Take Joy

Take Joy

I can hear you now. “Why is she posting about a Christmas book in August?”

Well, you may not want to know the weird ways my mind works, but I had one of those weeks this past week. You know, one of those that makes you think.

I love this book. First, because it was a gift from our dearest friends, Erica and Karen. Second, because I love Tasha Tudor. Third, because it’s such a lovely reminder of the homely things that Christmas should be about. That every day should be about.


We’ve had a weird summer. Much wetter and rainier than normal. I really can’t complain. We’ve been so lucky – no floods like other parts of the east have experienced. No drought and wildfires like they’re dealing with out west. But it’s been rainy enough that I haven’t been able to do the things I thought I would be doing this summer. I took my birthday off from work, thinking to play golf, but it rained. Other weekends when we thought we might take day trips here or there, it rained.

The upside has been that we’ve managed to clean out closets and clear (most of) the clutter from the office. But it hasn’t exactly been fun.

On Thursday, I took a last day off before classes begin for the fall. I waited to make a tee time until I was reasonably certain the forecast would be favorable. It turned into kind of a magical day.

It was a perfect summer morning – pleasantly warm and sunny. The golf course had a few people out, but I got to play alone. That’s one of my favorite things about golfing. I love playing by myself. It’s great thinking time. And the course I was playing is beautiful. Even the neighboring cows were hanging out, enjoying the day. I played well, too, which was a bonus!

Glopida cows

I finished in time to get home and have lunch with Beth. We used to have lunch at home together every day for almost fifteen years before I took my current job. It was so nice to have that time together in the middle of the day.

After Beth went back to work, I wrote a bit and spent some time with the dogs. Hermione and Maxwell always know how to live in the moment. Well, Hermione does. Maxwell is usually looking for something to bark at.

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Hermione, loving the sunshine

Part of the afternoon was spent playing my guitar. I have a new Taylor 514, but my old 1981 Yamaha L10-A has a rich sound that the new guitar just can’t match. I pulled out old music – you know actual folk music like Blowing In The Wind, Where Have All the Flowers Gone, Danny Boy. I love those songs, and it was funny how my fingers remembered them, too.

I have a couple of friends who have dealt with some really difficult life situations. One’s wife has been battling cancer for over fifteen years. It keeps cropping up in new places, but they keep fighting. The other’s husband has a progressive disease that has robbed him of almost all of his mobility. She manages a team of caregivers, and the logistics of any trip they plan make my head hurt. All of this for both of them on top of their own careers.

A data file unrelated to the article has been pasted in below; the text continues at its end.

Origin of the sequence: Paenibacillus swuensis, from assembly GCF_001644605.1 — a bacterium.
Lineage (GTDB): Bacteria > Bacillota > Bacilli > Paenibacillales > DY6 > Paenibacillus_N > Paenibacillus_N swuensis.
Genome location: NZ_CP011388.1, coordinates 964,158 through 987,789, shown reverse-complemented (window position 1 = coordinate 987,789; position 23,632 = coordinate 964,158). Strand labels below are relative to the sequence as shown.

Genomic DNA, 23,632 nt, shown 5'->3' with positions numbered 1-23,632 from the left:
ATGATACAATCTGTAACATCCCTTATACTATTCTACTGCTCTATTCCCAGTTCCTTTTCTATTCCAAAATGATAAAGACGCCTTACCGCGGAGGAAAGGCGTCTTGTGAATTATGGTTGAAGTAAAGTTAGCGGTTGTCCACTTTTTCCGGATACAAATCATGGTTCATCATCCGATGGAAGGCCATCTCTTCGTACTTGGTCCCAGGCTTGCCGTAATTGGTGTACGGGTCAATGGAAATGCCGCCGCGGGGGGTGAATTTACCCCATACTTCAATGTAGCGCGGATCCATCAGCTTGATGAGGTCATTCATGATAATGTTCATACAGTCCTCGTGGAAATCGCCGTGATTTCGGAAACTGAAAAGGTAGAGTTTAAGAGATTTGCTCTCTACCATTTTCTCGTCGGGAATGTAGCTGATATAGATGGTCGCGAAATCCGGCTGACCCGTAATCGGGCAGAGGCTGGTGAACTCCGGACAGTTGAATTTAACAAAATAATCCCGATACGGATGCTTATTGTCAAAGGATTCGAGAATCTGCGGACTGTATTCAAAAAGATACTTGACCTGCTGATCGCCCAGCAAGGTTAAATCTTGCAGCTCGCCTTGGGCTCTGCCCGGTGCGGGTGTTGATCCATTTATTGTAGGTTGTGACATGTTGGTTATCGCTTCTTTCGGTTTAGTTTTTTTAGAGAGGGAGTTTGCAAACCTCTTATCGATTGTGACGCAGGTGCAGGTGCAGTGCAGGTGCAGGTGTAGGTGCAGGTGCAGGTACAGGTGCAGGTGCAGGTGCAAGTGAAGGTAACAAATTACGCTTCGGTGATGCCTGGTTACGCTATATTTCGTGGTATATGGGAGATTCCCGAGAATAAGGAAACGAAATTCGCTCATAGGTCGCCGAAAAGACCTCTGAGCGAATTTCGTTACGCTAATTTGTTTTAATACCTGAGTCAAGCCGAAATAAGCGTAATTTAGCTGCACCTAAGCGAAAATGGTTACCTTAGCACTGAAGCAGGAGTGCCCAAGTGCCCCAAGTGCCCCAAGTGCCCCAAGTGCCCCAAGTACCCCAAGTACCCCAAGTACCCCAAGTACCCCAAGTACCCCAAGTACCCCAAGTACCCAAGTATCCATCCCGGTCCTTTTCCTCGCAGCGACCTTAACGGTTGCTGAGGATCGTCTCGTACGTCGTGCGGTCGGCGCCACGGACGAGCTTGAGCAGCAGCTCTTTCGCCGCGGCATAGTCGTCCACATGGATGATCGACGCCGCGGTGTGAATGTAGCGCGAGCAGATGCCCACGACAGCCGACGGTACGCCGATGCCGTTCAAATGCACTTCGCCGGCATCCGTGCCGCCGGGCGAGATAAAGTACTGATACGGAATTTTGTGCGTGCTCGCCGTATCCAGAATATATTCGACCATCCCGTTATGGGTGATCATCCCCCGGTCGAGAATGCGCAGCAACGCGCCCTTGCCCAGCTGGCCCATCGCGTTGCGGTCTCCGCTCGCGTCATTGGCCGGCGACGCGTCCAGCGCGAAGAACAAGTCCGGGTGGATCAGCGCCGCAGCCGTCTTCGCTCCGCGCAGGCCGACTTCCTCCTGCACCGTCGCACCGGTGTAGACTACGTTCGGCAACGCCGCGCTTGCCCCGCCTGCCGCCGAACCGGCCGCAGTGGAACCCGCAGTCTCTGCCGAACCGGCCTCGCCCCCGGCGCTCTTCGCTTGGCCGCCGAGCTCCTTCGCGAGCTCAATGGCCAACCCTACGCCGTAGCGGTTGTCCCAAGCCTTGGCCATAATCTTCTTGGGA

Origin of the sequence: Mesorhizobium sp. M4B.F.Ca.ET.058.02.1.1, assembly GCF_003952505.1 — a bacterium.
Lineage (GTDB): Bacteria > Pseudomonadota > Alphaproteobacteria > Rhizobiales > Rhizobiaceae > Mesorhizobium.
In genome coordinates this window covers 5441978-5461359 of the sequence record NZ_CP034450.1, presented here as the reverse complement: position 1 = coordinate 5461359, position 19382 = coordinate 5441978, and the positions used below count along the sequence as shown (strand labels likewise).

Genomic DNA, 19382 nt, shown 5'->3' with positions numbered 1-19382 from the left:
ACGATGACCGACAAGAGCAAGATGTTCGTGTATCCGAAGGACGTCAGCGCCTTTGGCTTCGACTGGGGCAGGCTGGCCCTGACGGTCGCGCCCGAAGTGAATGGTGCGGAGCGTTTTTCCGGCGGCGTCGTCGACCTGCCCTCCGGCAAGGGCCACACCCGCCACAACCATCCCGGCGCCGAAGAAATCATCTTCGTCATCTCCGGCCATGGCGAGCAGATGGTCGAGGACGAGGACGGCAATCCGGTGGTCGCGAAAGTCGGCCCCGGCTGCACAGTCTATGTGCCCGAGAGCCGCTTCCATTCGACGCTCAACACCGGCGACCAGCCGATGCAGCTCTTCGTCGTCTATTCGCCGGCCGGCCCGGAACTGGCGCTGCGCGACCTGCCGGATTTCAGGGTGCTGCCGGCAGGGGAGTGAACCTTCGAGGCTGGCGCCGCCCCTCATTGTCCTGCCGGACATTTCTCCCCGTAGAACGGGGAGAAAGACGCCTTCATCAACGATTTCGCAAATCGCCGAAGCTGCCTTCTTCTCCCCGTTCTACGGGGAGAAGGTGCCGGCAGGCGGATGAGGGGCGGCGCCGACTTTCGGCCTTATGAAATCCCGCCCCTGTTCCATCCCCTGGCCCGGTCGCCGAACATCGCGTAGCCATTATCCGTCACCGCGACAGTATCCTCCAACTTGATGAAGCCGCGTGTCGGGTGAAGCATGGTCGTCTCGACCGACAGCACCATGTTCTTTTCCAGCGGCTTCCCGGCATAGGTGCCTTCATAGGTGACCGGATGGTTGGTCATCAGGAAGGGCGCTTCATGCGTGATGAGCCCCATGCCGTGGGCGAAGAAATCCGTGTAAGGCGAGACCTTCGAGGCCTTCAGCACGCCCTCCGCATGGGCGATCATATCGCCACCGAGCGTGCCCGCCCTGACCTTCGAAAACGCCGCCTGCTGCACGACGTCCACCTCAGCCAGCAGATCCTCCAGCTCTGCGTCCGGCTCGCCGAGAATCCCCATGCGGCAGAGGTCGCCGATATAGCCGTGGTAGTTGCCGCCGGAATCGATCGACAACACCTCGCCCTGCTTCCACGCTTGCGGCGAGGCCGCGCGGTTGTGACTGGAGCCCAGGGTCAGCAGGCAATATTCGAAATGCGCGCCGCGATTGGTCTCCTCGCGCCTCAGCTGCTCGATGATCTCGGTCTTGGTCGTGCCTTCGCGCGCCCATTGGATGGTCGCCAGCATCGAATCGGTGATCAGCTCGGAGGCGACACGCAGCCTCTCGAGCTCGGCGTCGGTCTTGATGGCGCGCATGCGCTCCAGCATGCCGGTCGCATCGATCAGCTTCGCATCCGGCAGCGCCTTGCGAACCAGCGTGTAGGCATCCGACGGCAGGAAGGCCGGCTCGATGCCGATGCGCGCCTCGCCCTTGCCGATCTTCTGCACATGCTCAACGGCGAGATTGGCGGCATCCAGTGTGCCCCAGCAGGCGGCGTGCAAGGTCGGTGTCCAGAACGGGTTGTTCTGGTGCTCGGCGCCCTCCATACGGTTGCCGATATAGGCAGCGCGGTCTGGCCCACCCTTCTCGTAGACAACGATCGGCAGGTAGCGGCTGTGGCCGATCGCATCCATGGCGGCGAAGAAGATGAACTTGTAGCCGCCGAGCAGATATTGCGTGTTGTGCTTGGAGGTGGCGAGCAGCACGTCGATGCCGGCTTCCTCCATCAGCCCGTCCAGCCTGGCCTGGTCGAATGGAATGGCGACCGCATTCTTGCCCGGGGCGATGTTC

I mentioned once to one of them that I felt guilty about how easy our lives have been in comparison: both of us with good jobs, good health for us and our families, no real worries.

She said something I think of often. “Don’t feel guilty about it. Just don’t forget to be grateful.”

I thought of her words as I enjoyed every minute of my magical day.

I thought of them again when I returned to work yesterday. A patient I had seen earlier in the week with suspicious symptoms and weird CT results was thankfully being worked up for probable spine surgery before something catastrophic could happen.

I wish all of you the joy of being able to live in the moment – even if it’s just a moment. We never know when things could change. Take Joy!




GCLS 2018

At the beginning of the month, we got to attend the Golden Crown Literary Conference in Las Vegas. It was so much fun to reconnect with friends from around the world: England, Ireland, Germany, Canada, Texas. (Just kidding)

While I have to admit to having an aversion to Las Vegas itself, the surrounding terrain is incredible, with some gorgeous parks and astounding sights. Our friend, Danielle, was a terrific tour guide. I swear she could hire herself out!


Those are wild burros we saw on our way back from Red Rock Canyon. The bridge is from our trip to Hoover Dam.

The conference itself was better than I had expected it to be. My reading group included some fantastic authors (from left: me, Radclyffe, Barbara Ann Wright, Ann Roberts, Lynnette Beers, Susan X Meagher, Suzie Carr) and was a lot of fun.


But it wasn’t all work – you know, readings and panels and classes. Oh no. We were in Las Vegas, after all. The fundraising auction included some “surprise packages”, as Lynne Pierce found out when she won herself a gaggle of authors “not” to dance with!


Lynne in the middle, surrounded by: Lynn Ames, Jae, Karin Kallmaker, Jessie Chandler, Patty Schramm, Lori Lake